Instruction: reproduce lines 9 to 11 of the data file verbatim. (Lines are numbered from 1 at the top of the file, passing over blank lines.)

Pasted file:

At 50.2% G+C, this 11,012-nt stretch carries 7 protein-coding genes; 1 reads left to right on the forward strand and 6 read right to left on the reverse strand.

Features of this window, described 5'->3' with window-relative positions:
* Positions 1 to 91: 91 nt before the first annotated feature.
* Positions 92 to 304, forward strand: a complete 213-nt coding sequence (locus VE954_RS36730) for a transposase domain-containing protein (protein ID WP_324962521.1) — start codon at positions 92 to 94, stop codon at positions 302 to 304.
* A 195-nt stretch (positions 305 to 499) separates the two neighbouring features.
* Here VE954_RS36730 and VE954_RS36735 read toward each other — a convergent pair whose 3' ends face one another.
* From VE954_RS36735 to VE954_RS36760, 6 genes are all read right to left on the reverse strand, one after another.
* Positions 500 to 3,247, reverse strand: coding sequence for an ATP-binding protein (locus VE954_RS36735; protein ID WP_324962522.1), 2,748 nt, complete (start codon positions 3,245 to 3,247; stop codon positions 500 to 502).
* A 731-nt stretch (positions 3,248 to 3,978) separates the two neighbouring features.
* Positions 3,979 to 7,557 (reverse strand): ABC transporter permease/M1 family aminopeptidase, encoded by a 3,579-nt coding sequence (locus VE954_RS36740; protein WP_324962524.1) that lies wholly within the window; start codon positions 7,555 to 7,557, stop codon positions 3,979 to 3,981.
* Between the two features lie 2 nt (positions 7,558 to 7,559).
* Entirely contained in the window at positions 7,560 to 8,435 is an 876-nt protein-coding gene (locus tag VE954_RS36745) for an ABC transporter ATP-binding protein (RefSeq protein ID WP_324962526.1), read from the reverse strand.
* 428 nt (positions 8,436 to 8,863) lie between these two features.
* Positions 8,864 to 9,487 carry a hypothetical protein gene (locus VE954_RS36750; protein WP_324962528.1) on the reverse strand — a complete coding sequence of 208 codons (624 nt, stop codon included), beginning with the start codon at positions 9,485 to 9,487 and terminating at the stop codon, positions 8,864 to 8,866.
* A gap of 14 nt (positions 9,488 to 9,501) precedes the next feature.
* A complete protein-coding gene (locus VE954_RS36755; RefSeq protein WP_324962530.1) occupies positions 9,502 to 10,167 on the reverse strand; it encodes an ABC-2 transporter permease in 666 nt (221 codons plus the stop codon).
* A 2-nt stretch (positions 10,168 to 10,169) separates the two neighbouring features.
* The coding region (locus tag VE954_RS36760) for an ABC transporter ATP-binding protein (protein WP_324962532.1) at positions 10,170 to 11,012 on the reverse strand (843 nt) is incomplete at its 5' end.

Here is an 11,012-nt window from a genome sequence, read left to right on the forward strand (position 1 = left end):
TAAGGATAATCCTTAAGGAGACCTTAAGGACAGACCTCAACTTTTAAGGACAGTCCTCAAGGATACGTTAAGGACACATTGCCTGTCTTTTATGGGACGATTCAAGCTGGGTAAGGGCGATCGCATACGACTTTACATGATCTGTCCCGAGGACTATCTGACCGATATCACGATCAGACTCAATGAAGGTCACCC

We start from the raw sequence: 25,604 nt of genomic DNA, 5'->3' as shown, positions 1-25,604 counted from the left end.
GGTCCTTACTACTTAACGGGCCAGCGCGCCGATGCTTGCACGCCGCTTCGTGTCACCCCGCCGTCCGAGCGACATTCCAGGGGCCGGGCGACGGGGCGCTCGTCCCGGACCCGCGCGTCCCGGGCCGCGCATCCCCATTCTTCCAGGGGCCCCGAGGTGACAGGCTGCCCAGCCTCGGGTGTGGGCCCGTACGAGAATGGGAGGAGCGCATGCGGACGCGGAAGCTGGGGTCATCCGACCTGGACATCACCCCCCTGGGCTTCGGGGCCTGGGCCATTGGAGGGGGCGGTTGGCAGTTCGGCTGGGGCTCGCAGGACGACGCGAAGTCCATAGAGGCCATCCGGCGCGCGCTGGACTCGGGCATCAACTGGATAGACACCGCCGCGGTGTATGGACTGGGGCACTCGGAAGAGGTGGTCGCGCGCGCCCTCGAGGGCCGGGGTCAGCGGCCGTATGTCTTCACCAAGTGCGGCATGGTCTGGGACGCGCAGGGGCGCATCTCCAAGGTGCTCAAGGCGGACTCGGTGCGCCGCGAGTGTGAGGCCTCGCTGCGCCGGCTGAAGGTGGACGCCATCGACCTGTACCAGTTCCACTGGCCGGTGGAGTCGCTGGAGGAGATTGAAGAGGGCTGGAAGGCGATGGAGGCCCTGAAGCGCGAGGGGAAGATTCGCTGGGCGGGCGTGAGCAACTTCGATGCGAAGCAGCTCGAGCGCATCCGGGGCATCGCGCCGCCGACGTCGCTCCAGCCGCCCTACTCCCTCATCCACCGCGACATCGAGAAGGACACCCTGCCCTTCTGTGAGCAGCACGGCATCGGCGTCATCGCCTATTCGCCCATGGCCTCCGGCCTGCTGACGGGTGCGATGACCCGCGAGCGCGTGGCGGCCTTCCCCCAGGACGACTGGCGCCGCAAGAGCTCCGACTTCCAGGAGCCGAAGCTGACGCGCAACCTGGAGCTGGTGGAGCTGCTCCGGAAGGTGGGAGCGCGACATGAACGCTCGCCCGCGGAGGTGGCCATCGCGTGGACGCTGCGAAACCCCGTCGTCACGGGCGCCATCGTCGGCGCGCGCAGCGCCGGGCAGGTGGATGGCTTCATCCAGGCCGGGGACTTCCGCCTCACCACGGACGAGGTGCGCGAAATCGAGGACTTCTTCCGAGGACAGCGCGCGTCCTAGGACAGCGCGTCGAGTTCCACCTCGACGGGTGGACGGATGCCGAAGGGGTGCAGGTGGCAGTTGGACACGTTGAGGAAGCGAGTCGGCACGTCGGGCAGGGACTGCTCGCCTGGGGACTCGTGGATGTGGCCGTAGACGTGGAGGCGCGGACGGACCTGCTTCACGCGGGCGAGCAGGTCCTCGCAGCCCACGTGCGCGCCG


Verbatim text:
* A 731-nt stretch (positions 3,248 to 3,978) separates the two neighbouring features.
* Positions 3,979 to 7,557 (reverse strand): ABC transporter permease/M1 family aminopeptidase, encoded by a 3,579-nt coding sequence (locus VE954_RS36740; protein WP_324962524.1) that lies wholly within the window; start codon positions 7,555 to 7,557, stop codon positions 3,979 to 3,981.
* Between the two features lie 2 nt (positions 7,558 to 7,559).